7) Buildings should not be named after companies unless as part of a contractual agreement which clearly brings other benefits to the University, taking due account of the other principles. Company names have relatively short lifespans and should be avoided in order to minimise renaming and the associated costs and other difficulties.

8) The principle of naming buildings has implications which should also be considered for:

  • the naming of rooms and facilities within buildings
  • the naming of events
  • the expectations that donors may have in terms of recognition of their gifts (Where clarity in advance is of the utmost importance)
  • the management of donors and stewardship of their gifts

9) Building names must have clarity and simplicity, and be memorable, aiding orientation and navigation around the campus for students, staff and visitors. Building names which lend themselves to shortening to an acronym should be avoided.

10) Names should be distinctive. Those already used, or similar to those of existing structures such as buildings or facilities, on campus or in surrounding areas, should not be re-used.

11) Care should be taken when using names for buildings which are also associated with major events, to avoid confusion.

12) The naming of a building must comply with any legal agreements entered into by the University, for example, with funding bodies or planning authorities, or written agreements reached with benefactors.

13) All buildings are owned or occupied by the University. A building name shall not imply ownership or exclusive use by any particular department or body.

14) Building names should not cause offence to the University community or external stakeholders.

15) All relevant signage will be in keeping with the University’s Corporate Identity and relevant signage guidelines.

16) There are significant cost and safety implications of changing a building name. Unless absolutely essential it should be avoided.

5. Responsibilities

The Director of Estates is responsible for implementation of this policy, communication and compliance. It is the responsibility of all occupants, tenants and licensees to comply with this policy. The Director of Development should be consulted in advance of any negotiations about naming to protect assets which are likely to be attractive to donors.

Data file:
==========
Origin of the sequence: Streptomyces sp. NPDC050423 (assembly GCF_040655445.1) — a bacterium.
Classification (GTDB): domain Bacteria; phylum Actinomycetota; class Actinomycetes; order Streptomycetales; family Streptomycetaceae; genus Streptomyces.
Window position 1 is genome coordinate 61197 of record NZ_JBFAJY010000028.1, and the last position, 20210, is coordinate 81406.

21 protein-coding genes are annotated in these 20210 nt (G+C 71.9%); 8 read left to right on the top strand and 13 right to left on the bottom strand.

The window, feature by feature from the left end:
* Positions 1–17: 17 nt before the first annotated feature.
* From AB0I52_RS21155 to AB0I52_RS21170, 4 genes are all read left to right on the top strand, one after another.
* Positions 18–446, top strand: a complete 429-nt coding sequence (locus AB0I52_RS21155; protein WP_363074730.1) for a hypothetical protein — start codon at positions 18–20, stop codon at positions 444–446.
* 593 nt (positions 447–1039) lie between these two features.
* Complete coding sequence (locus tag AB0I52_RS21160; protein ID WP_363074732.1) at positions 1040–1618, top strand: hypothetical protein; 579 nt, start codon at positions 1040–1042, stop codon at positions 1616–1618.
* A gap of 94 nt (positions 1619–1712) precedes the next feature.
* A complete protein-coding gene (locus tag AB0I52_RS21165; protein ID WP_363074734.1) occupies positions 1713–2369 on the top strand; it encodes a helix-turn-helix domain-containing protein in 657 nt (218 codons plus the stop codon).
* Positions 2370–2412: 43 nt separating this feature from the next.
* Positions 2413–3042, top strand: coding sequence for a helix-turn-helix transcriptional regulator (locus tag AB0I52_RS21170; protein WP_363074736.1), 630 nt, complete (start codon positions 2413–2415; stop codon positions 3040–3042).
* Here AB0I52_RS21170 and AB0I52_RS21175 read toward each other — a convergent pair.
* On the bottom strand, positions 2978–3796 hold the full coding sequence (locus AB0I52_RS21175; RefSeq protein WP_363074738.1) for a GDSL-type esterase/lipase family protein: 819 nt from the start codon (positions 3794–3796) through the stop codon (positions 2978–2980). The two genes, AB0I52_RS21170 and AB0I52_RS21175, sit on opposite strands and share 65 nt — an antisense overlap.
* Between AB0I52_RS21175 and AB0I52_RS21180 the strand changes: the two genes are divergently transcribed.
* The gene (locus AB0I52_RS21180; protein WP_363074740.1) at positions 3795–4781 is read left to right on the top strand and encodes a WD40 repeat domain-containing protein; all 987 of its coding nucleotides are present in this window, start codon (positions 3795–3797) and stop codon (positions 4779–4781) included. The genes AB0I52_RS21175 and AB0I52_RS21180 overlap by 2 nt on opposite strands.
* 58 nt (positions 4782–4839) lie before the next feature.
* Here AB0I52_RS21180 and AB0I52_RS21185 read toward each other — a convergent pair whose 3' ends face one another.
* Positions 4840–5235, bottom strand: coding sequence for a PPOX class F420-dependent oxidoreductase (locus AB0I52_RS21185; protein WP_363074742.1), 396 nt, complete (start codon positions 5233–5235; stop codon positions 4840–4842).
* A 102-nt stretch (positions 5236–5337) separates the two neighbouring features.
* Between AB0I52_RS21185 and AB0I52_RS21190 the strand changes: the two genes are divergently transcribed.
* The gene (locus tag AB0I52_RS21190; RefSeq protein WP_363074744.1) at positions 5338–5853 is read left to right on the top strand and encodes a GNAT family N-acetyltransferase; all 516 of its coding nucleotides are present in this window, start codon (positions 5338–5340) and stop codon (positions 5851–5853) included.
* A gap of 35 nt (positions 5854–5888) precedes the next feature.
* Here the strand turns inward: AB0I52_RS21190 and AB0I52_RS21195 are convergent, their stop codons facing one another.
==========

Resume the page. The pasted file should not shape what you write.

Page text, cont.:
Proposals for naming of buildings should be assessed for compliance with this policy by the Capital Space and Amenities Group and submitted for consideration by

  • The Vice-Chancellor and University Executive Board
  • The Director of Development
  • The Director of Estates and
  • any other key stakeholders as appropriate.

The Director of Estates shall then recommend a name to the University Estate and Environment Committee. Ultimate responsibility for approving naming proposals brought forward under this policy, not agreed as donor assets, lies with the University Estate and Environment Committee.

This policy shall be held by the Governance Team in the University Policy ZoneLink opens in a new window.

Upon approval the building name shall be added to all relevant systems.

Further operational processes will be established for the naming of smaller scale facilities and other assets that are neither buildings nor considered as potential donor assets.

In the rare circumstance that it might be considered essential to rename an asset to avoid bringing the University into disrepute the matter will be referred to the Secretary for Council for consideration and approval by the University Estate and Environment Committee and the Vice Chancellor.

6. Implementation

This policy will be reviewed periodically by the Capital Space and Amenities Group and any recommended changes to this naming policy will be put to those listed above for initial consideration prior to seeking approval of any amendments by the Policy Oversight Group.

Policy Document Control

Owner and Key Contact(s)

Charlotte Lewis, Head of Strategic Programmes and Governance, Estates


Date issued

March 2021


Approving body/ bodies

Policy Oversight Group – 024-POG090321


Related Statutes, Ordinances, Regulations, Policies and Guidance

  • Policy on the Solicitation and Acceptance of Gifts
  • Financial Procedure 9 - Philanthropic Gifts to the University
  • Procurement Policy
Version Control
Current Version Number: 1  
Date of Last review: March 2021  
Date of Next review: March 2022  
Expiry date: March 2024  
Amendment History
Version No. Date Summary of amendments Author